This is the time of year when so much budding potential has reached the peak of fruitfulness – plums, apples and pears are ready for the table, the oven, the dehydrator and freezer. The cherries had their season weeks ago.
My grandchildren wander the orchard with me, marveling at the bounty that has dropped from its branches, and looking up at what remains to be collected above our heads.
They pick up an apple and take a bite, trying to avoid worm holes and bruises. It seems we always are dodging the daily reality of worms and bruises.
It takes so much to yield bud to blossom to fruit to nourishment and the honeybee is our ticket to preserved winter fruit, making honey in the process. It is a marvelous way that nature is designed to replenish itself and nurture us, year after year.
And to think our fall from the Garden was over one piece of forbidden fruit, especially when there was so much, else available to us.
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The rose is a rose, And was always a rose. But the theory now goes That the apple’s a rose, And the pear is, and so’s The plum, I suppose. The dear only know What will next prove a rose. You, of course, are a rose– But were always a rose. ~Robert Frost, “The Rose Family” from The Poetry of Robert Frost: The Collected Poems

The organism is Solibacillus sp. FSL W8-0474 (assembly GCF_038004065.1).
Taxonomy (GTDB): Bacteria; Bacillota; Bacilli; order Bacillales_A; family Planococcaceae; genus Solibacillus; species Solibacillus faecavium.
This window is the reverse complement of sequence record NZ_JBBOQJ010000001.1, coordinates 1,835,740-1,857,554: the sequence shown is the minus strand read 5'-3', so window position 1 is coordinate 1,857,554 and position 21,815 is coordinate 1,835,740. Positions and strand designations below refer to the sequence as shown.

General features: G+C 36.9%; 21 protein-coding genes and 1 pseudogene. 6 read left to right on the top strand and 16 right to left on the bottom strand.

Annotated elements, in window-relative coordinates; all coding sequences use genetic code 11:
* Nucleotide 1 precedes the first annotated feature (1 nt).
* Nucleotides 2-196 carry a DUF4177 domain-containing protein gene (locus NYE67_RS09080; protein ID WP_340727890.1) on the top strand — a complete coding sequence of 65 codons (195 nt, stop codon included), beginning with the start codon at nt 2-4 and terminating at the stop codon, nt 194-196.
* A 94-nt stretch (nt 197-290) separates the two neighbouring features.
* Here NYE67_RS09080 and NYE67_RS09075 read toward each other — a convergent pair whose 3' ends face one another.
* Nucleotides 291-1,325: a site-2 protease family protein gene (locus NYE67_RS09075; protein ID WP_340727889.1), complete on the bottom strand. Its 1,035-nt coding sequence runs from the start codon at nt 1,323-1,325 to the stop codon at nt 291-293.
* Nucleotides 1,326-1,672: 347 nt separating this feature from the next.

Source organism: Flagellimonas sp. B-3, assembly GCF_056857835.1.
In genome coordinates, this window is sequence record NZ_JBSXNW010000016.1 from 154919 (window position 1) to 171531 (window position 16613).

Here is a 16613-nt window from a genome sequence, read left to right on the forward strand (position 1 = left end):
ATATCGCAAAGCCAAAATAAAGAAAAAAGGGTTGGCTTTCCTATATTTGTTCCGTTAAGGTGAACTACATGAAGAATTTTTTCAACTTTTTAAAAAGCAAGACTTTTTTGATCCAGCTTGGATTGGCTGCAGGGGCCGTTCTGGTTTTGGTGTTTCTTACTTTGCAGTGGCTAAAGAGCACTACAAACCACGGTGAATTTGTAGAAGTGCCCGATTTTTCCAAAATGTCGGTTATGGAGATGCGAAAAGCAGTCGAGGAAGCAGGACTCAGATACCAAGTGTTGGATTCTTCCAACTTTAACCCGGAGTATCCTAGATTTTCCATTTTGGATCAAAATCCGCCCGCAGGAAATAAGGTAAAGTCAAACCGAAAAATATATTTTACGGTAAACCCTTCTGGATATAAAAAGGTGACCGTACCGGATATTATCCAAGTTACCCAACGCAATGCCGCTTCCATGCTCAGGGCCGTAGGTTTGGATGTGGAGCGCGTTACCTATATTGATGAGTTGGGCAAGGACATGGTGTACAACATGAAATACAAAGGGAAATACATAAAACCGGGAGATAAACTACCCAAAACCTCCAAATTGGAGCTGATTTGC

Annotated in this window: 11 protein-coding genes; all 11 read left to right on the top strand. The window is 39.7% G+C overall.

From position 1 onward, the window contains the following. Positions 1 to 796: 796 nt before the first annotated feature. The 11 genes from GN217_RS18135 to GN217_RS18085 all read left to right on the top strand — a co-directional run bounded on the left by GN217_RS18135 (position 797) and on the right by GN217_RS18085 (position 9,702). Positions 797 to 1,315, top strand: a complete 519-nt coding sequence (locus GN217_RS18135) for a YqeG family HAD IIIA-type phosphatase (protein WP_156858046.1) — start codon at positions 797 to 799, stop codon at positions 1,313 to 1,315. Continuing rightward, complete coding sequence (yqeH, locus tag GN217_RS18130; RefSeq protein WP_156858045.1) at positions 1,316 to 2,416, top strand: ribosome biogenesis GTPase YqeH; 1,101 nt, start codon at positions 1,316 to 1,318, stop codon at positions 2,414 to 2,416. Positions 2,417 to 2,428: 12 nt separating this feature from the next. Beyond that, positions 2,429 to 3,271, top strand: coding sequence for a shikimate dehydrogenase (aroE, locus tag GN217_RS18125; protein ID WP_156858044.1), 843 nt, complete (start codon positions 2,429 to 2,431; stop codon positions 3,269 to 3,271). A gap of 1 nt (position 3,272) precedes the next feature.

We are more alike than we are different, from every thing to every one, yet we still strive to discriminate and differentiate.
We arose from the same origin:
put together atom to atom, amino acid to amino acid, conceived within the mind of God, formed by His Hands and Breath, designed as treasured artwork whether flower or fruit or fetus.
So we can only know what He has told us in His carefully chosen Words: we are dear, we are His rose, in whatever form or function we appear, however we have been put together~
We will always be His rose.
There is no rose of such virtue As is the Rose that bore Jesu: Alleluia. For in this rose was contained Heaven and earth in a small space. Wondrous thing. Res miranda. By that rose we may well see There is one God in persons three. Equally formed. Pares forma. The angels sang; the shepherds, too: Glory to God in the highest! Let us rejoice. Gaudeamus. Leave we all these worldly cares And follow we this joyful birth. Let us be transformed.Transeamus. ~Benjamin Britten “There is no rose” from “Ceremony of the Carols”
Sometimes it’s not about seeking, but of receiving, the way a plum takes in light, an inner ripening that cracks its perfect purple skin, and sweetness, an amber rivulet, crusts along the gash. ~Lois Parker Edstrom from “The Lesson of Plums”
Our silver plum tree is a lot like some people I know: most of the time barely noticeable, hanging on the periphery of the crowd, fairly reserved and unobtrusive. But their roots go deep and the nourishment is substantial, so they bear fruit, no doing things half-way. The feast is plentiful and abundant, the meal glorious, despite a bitter skin.